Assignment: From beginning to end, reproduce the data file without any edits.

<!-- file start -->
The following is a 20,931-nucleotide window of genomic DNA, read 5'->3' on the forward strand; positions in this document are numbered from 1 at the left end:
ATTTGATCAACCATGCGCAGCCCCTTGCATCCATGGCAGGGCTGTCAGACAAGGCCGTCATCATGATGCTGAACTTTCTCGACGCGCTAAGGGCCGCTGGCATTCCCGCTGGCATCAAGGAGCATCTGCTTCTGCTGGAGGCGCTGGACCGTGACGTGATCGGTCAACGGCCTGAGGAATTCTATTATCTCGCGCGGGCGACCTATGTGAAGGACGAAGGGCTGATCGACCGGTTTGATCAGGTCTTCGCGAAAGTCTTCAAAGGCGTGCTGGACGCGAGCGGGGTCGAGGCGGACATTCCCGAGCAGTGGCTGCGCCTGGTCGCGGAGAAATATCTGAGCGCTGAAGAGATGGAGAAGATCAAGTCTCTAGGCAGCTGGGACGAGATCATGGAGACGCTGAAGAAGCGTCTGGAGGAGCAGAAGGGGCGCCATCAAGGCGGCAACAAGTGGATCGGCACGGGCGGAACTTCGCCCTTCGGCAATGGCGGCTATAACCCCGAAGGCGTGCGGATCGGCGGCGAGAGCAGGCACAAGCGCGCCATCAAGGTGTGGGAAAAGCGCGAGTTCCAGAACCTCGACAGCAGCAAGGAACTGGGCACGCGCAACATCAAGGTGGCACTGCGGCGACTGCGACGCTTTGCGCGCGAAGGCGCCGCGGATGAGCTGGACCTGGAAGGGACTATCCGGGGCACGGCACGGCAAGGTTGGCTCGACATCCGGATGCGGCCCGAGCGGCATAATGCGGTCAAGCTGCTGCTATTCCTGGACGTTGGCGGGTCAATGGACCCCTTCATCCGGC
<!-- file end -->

The following is a 20,931-nucleotide window of genomic DNA, read 5'->3' on the forward strand; positions in this document are numbered from 1 at the left end:
ATTTGATCAACCATGCGCAGCCCCTTGCATCCATGGCAGGGCTGTCAGACAAGGCCGTCATCATGATGCTGAACTTTCTCGACGCGCTAAGGGCCGCTGGCATTCCCGCTGGCATCAAGGAGCATCTGCTTCTGCTGGAGGCGCTGGACCGTGACGTGATCGGTCAACGGCCTGAGGAATTCTATTATCTCGCGCGGGCGACCTATGTGAAGGACGAAGGGCTGATCGACCGGTTTGATCAGGTCTTCGCGAAAGTCTTCAAAGGCGTGCTGGACGCGAGCGGGGTCGAGGCGGACATTCCCGAGCAGTGGCTGCGCCTGGTCGCGGAGAAATATCTGAGCGCTGAAGAGATGGAGAAGATCAAGTCTCTAGGCAGCTGGGACGAGATCATGGAGACGCTGAAGAAGCGTCTGGAGGAGCAGAAGGGGCGCCATCAAGGCGGCAACAAGTGGATCGGCACGGGCGGAACTTCGCCCTTCGGCAATGGCGGCTATAACCCCGAAGGCGTGCGGATCGGCGGCGAGAGCAGGCACAAGCGCGCCATCAAGGTGTGGGAAAAGCGCGAGTTCCAGAACCTCGACAGCAGCAAGGAACTGGGCACGCGCAACATCAAGGTGGCACTGCGGCGACTGCGACGCTTTGCGCGCGAAGGCGCCGCGGATGAGCTGGACCTGGAAGGGACTATCCGGGGCACGGCACGGCAAGGTTGGCTCGACATCCGGATGCGGCCCGAGCGGCATAATGCGGTCAAGCTGCTGCTATTCCTGGACGTTGGCGGGTCAATGGACCCCTTCATCCGGC